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1920s

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The "Roaring Twenties," nostalgically depicted in some movies and musical comedies as an era of unbounded prosperity and champagne-induced gaiety, fell a good deal short of those marks for most American working people. Throughout the decade, unemployment rose, quietly, almost anonymously. It was a time of considerable hardship for many of the unemployed, long before the days of unemployment insurance or supplementary benefits.

The post world war I depression brought wages down sharply and caused major erosion of union membership-a loss of about a million members in the years from 1920 to 1923. The difficulties were multiplied by the decision of the National Association of Manufacturers and other antiunion "open shop" groups to wipe out or seriously diminish the status of American , can unions. The fear of "Bolsheviks," often hysterical, that was nurtured by the Russian communist revolution was used gleefully by the antiunion forces. As early as 1913, President John Kirby of the NAM had decided the trade union movement was "an un-American, illegal and infamous conspiracy."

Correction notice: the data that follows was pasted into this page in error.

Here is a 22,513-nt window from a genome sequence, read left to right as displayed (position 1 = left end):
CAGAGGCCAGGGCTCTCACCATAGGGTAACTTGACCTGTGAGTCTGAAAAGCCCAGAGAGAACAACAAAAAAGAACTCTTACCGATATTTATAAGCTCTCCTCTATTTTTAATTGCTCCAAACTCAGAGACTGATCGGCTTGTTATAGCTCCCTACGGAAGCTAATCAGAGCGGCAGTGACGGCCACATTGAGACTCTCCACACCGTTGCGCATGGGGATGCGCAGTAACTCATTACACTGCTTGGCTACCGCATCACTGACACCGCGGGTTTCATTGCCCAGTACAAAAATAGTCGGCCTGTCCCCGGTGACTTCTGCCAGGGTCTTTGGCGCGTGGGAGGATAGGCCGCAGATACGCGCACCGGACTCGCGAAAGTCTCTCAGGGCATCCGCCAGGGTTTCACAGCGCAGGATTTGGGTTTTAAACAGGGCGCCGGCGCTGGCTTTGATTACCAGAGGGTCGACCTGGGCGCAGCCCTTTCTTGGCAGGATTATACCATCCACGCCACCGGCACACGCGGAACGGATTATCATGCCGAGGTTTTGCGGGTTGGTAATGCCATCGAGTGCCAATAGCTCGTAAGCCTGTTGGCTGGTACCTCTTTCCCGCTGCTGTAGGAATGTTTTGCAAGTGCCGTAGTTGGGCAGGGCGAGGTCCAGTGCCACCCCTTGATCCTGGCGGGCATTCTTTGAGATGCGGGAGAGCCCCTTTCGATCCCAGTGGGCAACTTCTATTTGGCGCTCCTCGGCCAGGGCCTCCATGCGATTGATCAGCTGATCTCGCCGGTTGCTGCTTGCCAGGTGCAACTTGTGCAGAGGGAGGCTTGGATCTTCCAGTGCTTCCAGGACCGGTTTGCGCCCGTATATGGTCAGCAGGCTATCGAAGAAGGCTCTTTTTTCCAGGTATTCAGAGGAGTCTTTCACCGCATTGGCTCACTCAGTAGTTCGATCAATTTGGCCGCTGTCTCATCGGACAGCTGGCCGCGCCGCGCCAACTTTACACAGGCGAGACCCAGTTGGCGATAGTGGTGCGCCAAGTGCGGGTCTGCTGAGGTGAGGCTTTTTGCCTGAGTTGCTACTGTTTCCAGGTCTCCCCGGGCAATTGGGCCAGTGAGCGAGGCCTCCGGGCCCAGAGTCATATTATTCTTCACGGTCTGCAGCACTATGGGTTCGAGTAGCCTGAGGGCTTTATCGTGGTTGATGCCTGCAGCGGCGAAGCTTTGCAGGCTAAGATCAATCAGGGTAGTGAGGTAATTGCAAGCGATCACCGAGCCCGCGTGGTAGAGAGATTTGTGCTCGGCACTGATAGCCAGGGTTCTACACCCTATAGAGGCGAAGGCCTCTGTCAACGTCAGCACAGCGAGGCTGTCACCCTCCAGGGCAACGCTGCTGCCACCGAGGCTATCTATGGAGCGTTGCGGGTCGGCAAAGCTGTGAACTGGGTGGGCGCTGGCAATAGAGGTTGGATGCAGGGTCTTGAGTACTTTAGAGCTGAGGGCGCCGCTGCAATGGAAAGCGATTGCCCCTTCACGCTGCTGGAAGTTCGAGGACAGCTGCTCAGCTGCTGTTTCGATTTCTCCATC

As the Senate Civil Liberties Committee, headed by Sen. Robert LaFollette Jr., reported years later, such demands as "union recognition, shorter hours, higher wages, regulation of child labor and the hours and wages of women and children in industry" came to be seen-under the influence of the NAM-sponsored 'American Plan' -as aspects of the alleged communist revolution from which the anti-labor employers wanted to save the nation. Strikebreaking, blacklisting and vigilanteeism became, for a time, acceptable aspects of this new and spurious brand of patriotism. The "yellow dog contract," which workers had to sign in order to get a job, bound them never to join a union; at the same time, the corporations promoted employee representation plans or company unions-pale and generally useless imitations of the real thing.

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